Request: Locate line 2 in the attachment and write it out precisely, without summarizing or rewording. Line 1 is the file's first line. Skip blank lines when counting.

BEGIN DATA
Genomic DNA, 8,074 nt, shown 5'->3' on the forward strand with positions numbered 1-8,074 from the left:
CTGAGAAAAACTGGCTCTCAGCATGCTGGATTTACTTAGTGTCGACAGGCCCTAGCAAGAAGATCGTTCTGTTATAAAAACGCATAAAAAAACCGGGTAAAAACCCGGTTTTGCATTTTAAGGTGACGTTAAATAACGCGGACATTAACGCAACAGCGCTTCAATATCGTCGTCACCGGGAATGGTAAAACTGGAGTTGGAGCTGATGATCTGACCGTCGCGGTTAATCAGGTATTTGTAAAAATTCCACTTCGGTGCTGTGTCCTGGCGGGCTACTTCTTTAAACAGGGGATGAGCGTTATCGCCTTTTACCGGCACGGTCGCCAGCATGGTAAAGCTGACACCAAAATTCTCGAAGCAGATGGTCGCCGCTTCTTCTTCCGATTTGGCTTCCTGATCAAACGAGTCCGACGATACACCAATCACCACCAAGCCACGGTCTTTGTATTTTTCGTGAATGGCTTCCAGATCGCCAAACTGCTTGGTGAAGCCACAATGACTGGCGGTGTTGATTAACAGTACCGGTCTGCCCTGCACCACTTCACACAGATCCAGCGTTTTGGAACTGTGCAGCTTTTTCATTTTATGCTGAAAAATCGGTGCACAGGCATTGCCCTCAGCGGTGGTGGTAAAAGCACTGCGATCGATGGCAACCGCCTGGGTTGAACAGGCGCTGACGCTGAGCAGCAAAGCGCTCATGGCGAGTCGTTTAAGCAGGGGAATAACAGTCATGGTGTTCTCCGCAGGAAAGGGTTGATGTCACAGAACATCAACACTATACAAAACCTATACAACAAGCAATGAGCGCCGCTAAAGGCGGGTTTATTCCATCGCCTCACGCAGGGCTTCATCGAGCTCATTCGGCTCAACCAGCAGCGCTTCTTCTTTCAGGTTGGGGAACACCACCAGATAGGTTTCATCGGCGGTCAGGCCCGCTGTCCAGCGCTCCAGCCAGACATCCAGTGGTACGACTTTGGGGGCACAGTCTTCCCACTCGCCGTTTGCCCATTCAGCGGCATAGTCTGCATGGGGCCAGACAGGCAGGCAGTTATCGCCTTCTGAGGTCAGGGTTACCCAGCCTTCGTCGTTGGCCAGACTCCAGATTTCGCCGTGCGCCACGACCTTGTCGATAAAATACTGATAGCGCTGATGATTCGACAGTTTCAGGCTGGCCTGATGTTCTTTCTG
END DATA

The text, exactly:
CTGAGAAAAACTGGCTCTCAGCATGCTGGATTTACTTAGTGTCGACAGGCCCTAGCAAGAAGATCGTTCTGTTATAAAAACGCATAAAAAAACCGGGTAAAAACCCGGTTTTGCATTTTAAGGTGACGTTAAATAACGCGGACATTAACGCAACAGCGCTTCAATATCGTCGTCACCGGGAATGGTAAAACTGGAGTTGGAGCTGATGATCTGACCGTCGCGGTTAATCAGGTATTTGTAAAAATTCCACTTCGGTGCTGTGTCCTGGCGGGCTACTTCTTTAAACAGGGGATGAGCGTTATCGCCTTTTACCGGCACGGTCGCCAGCATGGTAAAGCTGACACCAAAATTCTCGAAGCAGATGGTCGCCGCTTCTTCTTCCGATTTGGCTTCCTGATCAAACGAGTCCGACGATACACCAATCACCACCAAGCCACGGTCTTTGTATTTTTCGTGAATGGCTTCCAGATCGCCAAACTGCTTGGTGAAGCCACAATGACTGGCGGTGTTGATTAACAGTACCGGTCTGCCCTGCACCACTTCACACAGATCCAGCGTTTTGGAACTGTGCAGCTTTTTCATTTTATGCTGAAAAATCGGTGCACAGGCATTGCCCTCAGCGGTGGTGGTAAAAGCACTGCGATCGATGGCAACCGCCTGGGTTGAACAGGCGCTGACGCTGAGCAGCAAAGCGCTCATGGCGAGTCGTTTAAGCAGGGGAATAACAGTCATGGTGTTCTCCGCAGGAAAGGGTTGATGTCACAGAACATCAACACTATACAAAACCTATACAACAAGCAATGAGCGCCGCTAAAGGCGGGTTTATTCCATCGCCTCACGCAGGGCTTCATCGAGCTCATTCGGCTCAACCAGCAGCGCTTCTTCTTTCAGGTTGGGGAACACCACCAGATAGGTTTCATCGGCGGTCAGGCCCGCTGTCCAGCGCTCCAGCCAGACATCCAGTGGTACGACTTTGGGGGCACAGTCTTCCCACTCGCCGTTTGCCCATTCAGCGGCATAGTCTGCATGGGGCCAGACAGGCAGGCAGTTATCGCCTTCTGAGGTCAGGGTTACCCAGCCTTCGTCGTTGGCCAGACTCCAGATTTCGCCGTGCGCCACGACCTTGTCGATAAAATACTGATAGCGCTGATGATTCGACAGTTTCAGGCTGGCCTGATGTTCTTTCTG